Diet = the food you eat
Nutrition = science of how food and the body affect each other
IBD is due to interaction between genes, environment and your immune system. Westernised culture and developed nations are associated with an increase in IBD. If nutrition is poor, treatments are less likely to work and nutrition is something children and families can act on.
There is no one diet that will help all young patients, but a well-balanced diet containing essential nutrients should be encouraged. Poor diet coupled with inflammation in the bowel can lead to rapid weight loss in a child with Crohn's or colitis.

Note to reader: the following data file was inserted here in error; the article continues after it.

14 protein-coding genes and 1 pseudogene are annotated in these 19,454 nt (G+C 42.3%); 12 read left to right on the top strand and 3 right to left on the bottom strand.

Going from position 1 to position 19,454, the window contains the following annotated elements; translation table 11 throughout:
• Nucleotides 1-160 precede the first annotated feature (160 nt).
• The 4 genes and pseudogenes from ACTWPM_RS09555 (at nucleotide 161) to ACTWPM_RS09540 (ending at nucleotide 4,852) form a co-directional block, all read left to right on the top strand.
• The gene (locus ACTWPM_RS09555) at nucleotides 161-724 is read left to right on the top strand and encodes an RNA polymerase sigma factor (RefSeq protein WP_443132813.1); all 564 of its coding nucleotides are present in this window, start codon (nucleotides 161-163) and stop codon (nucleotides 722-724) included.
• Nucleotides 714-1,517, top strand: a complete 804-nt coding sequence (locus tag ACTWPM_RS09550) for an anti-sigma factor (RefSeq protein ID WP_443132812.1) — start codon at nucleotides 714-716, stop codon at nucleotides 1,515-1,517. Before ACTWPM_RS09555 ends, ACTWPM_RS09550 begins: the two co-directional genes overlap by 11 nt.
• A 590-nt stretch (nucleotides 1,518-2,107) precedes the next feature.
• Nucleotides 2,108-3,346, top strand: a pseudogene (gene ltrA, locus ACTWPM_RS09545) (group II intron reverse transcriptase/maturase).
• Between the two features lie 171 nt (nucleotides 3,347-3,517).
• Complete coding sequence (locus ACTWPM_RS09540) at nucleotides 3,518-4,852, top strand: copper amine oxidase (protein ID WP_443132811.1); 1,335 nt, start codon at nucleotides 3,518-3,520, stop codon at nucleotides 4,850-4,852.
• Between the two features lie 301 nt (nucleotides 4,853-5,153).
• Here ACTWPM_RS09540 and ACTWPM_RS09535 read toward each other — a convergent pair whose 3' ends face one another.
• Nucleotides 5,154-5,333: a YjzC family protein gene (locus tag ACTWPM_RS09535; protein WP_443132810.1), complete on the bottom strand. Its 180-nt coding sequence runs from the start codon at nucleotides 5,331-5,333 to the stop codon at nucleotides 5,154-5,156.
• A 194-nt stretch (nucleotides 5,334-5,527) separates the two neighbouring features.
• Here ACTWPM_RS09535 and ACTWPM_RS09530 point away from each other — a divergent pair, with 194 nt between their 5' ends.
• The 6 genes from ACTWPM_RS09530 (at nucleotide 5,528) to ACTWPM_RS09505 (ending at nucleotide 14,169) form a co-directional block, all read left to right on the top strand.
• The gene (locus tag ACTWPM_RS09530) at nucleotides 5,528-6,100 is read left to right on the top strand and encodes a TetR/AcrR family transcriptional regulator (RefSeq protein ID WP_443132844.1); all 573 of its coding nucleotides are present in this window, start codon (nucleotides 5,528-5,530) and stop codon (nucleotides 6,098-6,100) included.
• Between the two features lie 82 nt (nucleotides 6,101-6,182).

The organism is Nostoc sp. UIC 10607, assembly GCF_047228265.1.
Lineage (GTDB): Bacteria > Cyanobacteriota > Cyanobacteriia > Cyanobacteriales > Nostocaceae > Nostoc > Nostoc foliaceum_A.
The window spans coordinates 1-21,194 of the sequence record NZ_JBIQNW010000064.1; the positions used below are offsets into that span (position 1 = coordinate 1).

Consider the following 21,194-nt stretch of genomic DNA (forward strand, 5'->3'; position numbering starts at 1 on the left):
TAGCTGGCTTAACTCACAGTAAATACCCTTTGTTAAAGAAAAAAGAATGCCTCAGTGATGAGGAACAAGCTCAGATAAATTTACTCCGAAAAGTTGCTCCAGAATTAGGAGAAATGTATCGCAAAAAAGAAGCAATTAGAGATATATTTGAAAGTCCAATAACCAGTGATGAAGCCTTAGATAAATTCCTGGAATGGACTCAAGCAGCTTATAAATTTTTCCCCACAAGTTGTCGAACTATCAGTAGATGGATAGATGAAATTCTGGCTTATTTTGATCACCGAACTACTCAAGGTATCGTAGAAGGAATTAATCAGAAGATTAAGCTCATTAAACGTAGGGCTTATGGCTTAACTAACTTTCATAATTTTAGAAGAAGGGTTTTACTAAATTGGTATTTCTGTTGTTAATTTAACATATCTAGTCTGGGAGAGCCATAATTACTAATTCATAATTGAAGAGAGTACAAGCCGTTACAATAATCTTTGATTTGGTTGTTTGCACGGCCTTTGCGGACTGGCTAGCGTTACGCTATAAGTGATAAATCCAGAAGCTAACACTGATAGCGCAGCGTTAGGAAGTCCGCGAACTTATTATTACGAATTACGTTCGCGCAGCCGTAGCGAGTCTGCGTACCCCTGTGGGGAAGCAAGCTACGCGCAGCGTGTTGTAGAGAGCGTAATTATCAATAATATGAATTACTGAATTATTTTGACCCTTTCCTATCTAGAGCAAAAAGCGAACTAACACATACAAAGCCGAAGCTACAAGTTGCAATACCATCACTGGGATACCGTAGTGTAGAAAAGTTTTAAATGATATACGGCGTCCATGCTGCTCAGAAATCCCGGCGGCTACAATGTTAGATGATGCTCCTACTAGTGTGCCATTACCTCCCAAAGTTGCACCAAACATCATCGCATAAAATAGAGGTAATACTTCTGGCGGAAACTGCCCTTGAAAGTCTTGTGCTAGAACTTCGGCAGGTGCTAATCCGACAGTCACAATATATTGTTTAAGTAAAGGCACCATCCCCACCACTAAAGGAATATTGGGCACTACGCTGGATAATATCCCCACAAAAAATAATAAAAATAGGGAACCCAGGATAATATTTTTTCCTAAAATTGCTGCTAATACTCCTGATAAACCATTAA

While they are unwell, children may feel as if they have just eaten a big meal, so they might only want to (or only be able to) eat small amounts of food. If a certain food appears to make a child’s symptoms worse, then it should be taken out of the diet. However, it is not a good idea to make drastic changes to a diet without the supervision of a doctor or dietitian, as avoiding too many foods will lead to further malnutrition.
Chemists sell several drinks that contain all the nutrients that children need. These milkshake-style drinks may help when there is a loss of appetite, but advice should always be sought from a doctor, IBD nurse or dietitian.
Watch Dr Natalia Nedelkopolou, Consultant Paediatric Gastroenterologist, Sheffield Children's Hospital, talk about diet as a treatment option for Crohn's disease.
Watch Ruth Stanley, Paediatric Gastroenterology Dietitian, Great North Children's Hospital, talk about diet and nutrition in IBD.